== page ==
Thom Yorke performs first San Diego show in a decade

by Spencer White, Staff Writer

Thom Yorke’s Dec. 17 performance at the Observatory in North Park sold out instantly, and he did not disappoint his eager fans.

Yorke, famous for his work as the frontman for critically acclaimed rock experimentalists Radiohead, toured this year in support of his solo release “Tomorrow’s Modern Boxes,” which originally came out in 2014, the same day it was announced on BitTorrent in an effort to combat streaming services like Spotify.

Yorke played as part of a trio with longtime producer and collaborator Nigel Godrich and visual artist Tarik Barri, who created live visuals that played throughout the concert. .

The show began with cellist Oliver Coates, who previously collaborated with Radiohead guitarist Jonny Greenwood on both of his scores for Paul Thomas Anderson films “There Will Be Blood” and “The Master.” Coates also collaborated with Radiohead on its 2016 record “A Moon Shaped Pool.”

Coates spoke to the audience about being from Stoke, England and the raving culture he took part of in the early ‘90s, an influence which permeated through his music.

The heaviest moments came when Coates would pick up his cello, bending the sound to create powerful distortion that mimicked the sound of an electric guitar, wailing throughout the venue.

Yorke started his set with a rhythm and flow that entranced the crowd. On stage, Yorke and Godrich operated modular synths and drum pads, opening the set with a new song and songs from “Tomorrow’s Modern Boxes.”

The energy really broke through when Yorke started singing “Black Swan” off of his first solo album, “The Eraser.” The chugging bassline paired with Yorke’s avant-garde lyrics like, “You cannot kick start a dead horse / You just crush yourself and walk away / I don’t care what the future holds / Cause I’m right here and I’m today.”

Yorke also manipulated his vocals throughout the show, remixing songs on the fly with ease.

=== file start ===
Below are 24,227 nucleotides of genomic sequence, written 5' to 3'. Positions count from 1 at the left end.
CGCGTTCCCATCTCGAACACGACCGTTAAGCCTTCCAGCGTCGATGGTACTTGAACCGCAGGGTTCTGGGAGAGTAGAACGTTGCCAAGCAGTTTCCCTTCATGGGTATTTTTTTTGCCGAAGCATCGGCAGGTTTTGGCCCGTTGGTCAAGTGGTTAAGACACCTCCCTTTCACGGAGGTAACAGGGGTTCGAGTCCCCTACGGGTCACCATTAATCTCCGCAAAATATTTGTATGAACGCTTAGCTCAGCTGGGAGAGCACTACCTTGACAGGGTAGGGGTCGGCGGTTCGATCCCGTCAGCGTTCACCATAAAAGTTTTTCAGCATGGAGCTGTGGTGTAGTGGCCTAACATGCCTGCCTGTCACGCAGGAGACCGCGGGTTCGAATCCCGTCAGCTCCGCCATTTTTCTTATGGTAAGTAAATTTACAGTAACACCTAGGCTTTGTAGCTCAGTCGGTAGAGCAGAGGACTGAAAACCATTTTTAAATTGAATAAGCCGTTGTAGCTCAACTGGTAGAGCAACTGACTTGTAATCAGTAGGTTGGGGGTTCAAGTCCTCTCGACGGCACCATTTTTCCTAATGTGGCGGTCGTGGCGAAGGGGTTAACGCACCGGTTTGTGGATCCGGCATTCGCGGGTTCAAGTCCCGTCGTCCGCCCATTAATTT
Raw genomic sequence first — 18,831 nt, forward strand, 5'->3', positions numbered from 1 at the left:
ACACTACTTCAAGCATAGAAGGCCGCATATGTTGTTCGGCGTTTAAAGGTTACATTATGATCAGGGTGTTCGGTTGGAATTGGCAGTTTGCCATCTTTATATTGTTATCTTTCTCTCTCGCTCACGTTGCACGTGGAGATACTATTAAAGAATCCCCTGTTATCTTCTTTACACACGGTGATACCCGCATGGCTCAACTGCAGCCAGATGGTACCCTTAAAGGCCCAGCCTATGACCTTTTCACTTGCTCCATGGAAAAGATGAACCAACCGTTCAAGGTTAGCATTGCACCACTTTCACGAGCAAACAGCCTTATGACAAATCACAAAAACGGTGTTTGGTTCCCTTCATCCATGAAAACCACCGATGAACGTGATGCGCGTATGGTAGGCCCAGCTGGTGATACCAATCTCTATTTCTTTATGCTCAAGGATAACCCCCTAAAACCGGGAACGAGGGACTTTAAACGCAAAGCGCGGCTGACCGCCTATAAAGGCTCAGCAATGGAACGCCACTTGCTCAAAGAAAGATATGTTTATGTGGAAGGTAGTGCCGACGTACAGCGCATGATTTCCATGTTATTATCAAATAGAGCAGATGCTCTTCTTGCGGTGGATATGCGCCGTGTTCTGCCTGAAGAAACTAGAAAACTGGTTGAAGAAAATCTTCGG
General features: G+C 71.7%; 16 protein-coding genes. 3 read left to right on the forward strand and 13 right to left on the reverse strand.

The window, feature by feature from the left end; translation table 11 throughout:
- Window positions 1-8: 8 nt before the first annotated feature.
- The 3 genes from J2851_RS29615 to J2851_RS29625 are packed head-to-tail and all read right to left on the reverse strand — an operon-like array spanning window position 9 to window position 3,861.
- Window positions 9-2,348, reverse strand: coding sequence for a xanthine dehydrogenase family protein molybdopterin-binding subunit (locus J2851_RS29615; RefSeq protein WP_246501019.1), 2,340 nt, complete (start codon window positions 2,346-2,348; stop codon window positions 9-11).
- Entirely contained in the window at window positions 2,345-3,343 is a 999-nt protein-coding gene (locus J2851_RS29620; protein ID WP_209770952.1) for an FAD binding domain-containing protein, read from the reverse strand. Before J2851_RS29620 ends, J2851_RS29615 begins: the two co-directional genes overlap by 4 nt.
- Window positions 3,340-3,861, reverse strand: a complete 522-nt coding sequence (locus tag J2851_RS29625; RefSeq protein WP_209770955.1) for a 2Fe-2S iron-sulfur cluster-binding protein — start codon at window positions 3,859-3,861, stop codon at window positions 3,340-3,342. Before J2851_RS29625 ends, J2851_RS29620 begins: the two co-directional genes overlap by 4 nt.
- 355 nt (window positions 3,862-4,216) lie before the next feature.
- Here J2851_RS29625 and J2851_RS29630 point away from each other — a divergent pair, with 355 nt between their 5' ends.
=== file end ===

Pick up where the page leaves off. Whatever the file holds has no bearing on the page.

At times, the show was very ambient, only to suddenly explode with color, claps and basslines that saturated the air. The live visuals done by Barri varied from song to song — bright and vivid colors for some, while others were more dreary black with white images akin to longtime collaborator Stanley Donwood’s art that Yorke has been known for over the years, with some grid-like patterns similar to the album art for “Tomorrow’s Modern Boxes.”

Yorke had minimal interactions with the crowd, only stopping songs to the audience, approaching the fans at the barricade occasionally.

The show concluded with two encores. The first included “Atoms for Peace” and “Default,” which were highlights of the night, along with other songs from “Atoms for Peace” and Yorke’s side project with Red Hot Chili Peppers bassist Flea.

The second encore featured a solo piano performance from Yorke, performing the song “Suspirium” from the movie “Suspiria,” a remake of a classic horror film Yorke wrote the score for this year.

Yorke, who last performed in San Diego with Radiohead in 2008 at the then Cricket Wireless Amphitheatre in Chula Vista, gave the audience a night they will not soon forget. Hopefully, it will not be another 10 years until San Diego gets another taste of the prolific singer.